The version you need to collect is one of the things you need to discuss at the outset because different tools allow you to do different things. While some Microsoft 365 licenses will allow you to collect either the current version of the document or the version that existed at the time the pointer was created, that is not the case for Google or Slack.
It’s also worth mentioning that within Microsoft 365, the user generating and sharing content needs to have a premium license, and the organization must establish a very specific retention policy that won't be applied retroactively. So, once these policies are in place, and the users have those premium licenses, the version of the shared document will be retained and accessible through Microsoft Premium eDiscovery. However, it won't be accessible using standard eDiscovery, content search, or third-party tools.
Another thing to consider is that certain platforms, like Onna, offer auto-sync and archiving capabilities, allowing you to capture data in real-time. But, as Jennifer pointed out, what you can do often depends on the license level you have. So, it's essential to understand these limitations when discussing your options.
The other thing I would say is Microsoft structures their licenses in a way that you can't have just a few users on E5 with access to Purview and other discovery components; it's an all-or-nothing deal, covering the entire organization. And for many organizations, the cost/benefit analysis doesn't justify going for E5. They might not have enough eDiscovery needs or litigation to make it worth it. So, the question becomes, "Does the ability to do this exist in the software, but only if you pay for it?"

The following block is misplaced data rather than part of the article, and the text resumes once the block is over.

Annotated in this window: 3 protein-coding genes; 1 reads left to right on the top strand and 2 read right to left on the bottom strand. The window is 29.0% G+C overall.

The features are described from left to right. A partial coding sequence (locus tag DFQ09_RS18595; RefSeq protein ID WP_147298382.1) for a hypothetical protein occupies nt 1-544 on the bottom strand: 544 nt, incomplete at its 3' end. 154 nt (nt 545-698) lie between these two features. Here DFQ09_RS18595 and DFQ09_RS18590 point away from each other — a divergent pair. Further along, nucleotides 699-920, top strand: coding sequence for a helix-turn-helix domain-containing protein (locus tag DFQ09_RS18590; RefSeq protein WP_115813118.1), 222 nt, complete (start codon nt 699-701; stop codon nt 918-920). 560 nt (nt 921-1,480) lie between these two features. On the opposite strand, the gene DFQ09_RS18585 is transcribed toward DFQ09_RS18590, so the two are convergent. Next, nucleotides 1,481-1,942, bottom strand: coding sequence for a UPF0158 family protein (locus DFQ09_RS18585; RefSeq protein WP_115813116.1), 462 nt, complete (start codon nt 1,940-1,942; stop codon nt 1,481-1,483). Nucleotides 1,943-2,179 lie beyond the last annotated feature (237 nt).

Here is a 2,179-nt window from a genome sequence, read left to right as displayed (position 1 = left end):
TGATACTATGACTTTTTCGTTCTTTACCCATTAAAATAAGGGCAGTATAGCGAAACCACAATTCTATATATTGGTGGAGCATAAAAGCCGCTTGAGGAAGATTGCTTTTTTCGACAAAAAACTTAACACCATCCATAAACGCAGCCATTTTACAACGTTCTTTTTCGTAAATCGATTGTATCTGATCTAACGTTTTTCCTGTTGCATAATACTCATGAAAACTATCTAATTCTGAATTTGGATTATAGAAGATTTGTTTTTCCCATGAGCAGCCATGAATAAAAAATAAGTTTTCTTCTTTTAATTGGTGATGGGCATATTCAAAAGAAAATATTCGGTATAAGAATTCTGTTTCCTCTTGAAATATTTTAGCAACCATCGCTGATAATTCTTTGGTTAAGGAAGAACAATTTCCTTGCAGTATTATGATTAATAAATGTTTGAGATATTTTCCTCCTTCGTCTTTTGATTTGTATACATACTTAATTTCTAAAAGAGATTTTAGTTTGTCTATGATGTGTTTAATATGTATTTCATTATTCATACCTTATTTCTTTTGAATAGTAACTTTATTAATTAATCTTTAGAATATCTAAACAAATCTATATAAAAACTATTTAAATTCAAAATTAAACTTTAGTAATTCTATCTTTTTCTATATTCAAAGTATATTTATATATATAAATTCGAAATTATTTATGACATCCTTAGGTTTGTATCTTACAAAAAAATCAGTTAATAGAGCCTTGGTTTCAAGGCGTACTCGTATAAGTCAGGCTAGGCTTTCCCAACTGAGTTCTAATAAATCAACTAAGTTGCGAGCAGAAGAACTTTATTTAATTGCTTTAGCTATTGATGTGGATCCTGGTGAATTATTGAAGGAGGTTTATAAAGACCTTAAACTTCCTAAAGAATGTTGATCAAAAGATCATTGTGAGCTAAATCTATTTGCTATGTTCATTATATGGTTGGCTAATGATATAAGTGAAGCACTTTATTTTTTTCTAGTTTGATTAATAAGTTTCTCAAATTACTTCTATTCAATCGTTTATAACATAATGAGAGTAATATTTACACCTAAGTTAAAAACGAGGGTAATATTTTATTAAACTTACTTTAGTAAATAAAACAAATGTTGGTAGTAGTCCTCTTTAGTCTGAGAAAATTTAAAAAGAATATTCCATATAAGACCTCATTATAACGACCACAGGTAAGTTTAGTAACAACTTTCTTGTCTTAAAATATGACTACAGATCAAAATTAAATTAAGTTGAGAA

Upgrading from E3 to E5 could cost tens or hundreds of thousands of dollars, which might not be reasonable to require from everyone. And if they can't make that upgrade, can we use other tools to handle this pointer issue? It raises several concerns. We work with a lot of clients in the manufacturing space, and many of them have E3 licenses, which means what we can do in Microsoft Teams is much different from what's possible with E5 licenses.
Question 6: Are any legal groups or legislatures making efforts to draft a standard nomenclature for universal use among lawyers and judges?
Some organizations, such as the Sedona Conference, are making efforts towards this goal. However, comprehensive standardization is still a work in progress as it is a collaborative task.
Question 7: Do you have a glossary of your preferred eDiscovery nomenclature, along with any recommended language for ESI protocols?
One important thing to do is to work closely with your providers and find a way to be proactive. During your early case assessment, it's essential to identify which files have linked sources, either through metadata or other means.
To help with standardizing the language, users are encouraged to become familiar with the EDRM and its glossary, which contains 339 pages of valuable information. This will serve as a baseline to establish the agreed-upon nomenclature for your organization's EDRM.